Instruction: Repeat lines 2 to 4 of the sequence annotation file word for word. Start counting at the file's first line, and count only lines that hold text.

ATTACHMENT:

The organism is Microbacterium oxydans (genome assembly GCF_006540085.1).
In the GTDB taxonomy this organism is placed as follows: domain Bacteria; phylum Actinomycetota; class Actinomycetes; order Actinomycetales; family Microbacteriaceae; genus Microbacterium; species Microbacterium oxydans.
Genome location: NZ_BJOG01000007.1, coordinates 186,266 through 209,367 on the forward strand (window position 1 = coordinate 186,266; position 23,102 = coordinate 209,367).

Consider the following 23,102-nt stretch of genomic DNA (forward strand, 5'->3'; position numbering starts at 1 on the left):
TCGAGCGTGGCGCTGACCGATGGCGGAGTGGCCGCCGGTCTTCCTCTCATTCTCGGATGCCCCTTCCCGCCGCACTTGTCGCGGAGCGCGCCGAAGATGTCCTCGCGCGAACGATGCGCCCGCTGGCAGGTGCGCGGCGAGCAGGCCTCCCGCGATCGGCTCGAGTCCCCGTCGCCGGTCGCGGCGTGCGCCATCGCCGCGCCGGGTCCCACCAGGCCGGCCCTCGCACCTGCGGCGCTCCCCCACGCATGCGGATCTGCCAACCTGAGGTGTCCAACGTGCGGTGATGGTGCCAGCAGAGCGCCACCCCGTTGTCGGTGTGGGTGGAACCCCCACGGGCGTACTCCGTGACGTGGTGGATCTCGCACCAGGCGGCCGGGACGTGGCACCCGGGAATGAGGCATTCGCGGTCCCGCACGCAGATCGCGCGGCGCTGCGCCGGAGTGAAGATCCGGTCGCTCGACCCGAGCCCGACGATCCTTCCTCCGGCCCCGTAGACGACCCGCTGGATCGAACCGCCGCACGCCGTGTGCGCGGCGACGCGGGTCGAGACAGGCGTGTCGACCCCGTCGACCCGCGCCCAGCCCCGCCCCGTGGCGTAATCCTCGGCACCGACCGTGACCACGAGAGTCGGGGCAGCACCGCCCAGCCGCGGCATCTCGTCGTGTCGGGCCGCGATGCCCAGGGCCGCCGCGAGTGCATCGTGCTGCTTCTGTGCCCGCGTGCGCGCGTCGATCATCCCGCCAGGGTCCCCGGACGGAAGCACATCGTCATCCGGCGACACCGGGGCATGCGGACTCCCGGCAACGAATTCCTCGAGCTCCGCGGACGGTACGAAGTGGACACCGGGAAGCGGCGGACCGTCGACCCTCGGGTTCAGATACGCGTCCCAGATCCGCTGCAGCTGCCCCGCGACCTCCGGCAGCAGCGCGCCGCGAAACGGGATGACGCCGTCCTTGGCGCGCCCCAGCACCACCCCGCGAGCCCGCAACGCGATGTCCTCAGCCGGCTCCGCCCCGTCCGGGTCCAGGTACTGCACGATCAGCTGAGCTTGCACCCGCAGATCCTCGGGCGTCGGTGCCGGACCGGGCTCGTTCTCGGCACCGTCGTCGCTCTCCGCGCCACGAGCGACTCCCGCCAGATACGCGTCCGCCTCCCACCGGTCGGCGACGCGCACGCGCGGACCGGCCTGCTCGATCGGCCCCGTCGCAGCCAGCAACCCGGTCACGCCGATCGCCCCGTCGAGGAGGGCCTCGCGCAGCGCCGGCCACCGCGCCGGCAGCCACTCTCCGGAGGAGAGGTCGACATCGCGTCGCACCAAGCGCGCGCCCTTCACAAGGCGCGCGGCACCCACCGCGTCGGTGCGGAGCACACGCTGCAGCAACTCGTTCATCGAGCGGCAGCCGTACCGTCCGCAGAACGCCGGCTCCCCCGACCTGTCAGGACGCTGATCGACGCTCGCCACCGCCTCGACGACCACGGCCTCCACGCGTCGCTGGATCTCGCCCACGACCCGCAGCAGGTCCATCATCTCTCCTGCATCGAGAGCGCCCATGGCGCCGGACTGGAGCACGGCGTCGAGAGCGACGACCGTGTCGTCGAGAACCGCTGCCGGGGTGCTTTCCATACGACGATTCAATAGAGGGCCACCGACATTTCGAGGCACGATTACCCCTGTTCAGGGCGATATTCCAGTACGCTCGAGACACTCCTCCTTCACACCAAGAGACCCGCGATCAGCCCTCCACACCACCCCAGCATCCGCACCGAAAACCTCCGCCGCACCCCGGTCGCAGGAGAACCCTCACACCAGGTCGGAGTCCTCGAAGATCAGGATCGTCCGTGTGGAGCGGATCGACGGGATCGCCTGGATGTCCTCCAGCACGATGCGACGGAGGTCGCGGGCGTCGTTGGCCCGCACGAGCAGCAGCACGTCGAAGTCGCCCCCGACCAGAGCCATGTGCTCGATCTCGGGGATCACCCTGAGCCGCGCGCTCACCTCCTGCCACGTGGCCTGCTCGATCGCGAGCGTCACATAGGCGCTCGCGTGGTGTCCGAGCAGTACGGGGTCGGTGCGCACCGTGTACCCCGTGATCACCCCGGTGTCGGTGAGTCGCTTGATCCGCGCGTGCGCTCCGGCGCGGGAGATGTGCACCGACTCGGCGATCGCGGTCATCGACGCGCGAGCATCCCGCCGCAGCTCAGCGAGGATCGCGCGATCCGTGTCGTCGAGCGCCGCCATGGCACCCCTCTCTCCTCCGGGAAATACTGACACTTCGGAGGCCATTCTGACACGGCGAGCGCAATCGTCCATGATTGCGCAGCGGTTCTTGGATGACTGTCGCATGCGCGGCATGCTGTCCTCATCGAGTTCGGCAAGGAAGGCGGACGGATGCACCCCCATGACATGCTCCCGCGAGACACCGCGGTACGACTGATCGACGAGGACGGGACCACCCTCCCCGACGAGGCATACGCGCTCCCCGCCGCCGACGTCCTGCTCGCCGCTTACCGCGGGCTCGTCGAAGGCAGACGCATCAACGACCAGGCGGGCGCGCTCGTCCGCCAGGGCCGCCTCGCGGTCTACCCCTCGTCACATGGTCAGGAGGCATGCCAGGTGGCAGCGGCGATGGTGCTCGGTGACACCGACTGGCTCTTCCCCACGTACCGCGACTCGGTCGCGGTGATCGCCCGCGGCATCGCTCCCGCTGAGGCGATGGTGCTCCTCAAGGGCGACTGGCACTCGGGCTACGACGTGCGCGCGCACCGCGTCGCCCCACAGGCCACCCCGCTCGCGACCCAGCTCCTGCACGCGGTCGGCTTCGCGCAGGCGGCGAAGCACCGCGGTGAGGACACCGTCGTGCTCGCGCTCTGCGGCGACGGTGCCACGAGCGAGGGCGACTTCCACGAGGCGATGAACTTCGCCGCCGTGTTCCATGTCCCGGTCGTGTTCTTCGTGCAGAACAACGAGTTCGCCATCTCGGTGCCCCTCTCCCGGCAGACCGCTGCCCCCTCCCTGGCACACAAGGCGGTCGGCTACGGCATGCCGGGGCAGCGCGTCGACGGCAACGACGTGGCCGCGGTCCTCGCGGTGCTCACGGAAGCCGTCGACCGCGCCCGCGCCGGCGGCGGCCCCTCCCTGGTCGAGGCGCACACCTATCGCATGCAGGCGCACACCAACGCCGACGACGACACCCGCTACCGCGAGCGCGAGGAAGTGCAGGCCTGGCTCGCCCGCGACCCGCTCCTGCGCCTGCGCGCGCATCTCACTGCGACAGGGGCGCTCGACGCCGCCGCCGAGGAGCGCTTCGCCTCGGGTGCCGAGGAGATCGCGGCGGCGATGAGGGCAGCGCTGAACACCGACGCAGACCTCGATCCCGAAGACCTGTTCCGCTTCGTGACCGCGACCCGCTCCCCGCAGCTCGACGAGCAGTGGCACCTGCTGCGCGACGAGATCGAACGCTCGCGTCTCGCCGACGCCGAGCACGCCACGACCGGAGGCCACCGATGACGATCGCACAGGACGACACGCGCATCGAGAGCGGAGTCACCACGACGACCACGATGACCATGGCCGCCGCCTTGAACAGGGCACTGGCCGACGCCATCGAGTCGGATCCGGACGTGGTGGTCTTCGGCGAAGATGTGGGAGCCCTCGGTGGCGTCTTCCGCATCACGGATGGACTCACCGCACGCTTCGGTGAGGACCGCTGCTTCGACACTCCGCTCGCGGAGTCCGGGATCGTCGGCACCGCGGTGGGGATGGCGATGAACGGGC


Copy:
In the GTDB taxonomy this organism is placed as follows: domain Bacteria; phylum Actinomycetota; class Actinomycetes; order Actinomycetales; family Microbacteriaceae; genus Microbacterium; species Microbacterium oxydans.
Genome location: NZ_BJOG01000007.1, coordinates 186,266 through 209,367 on the forward strand (window position 1 = coordinate 186,266; position 23,102 = coordinate 209,367).

Consider the following 23,102-nt stretch of genomic DNA (forward strand, 5'->3'; position numbering starts at 1 on the left):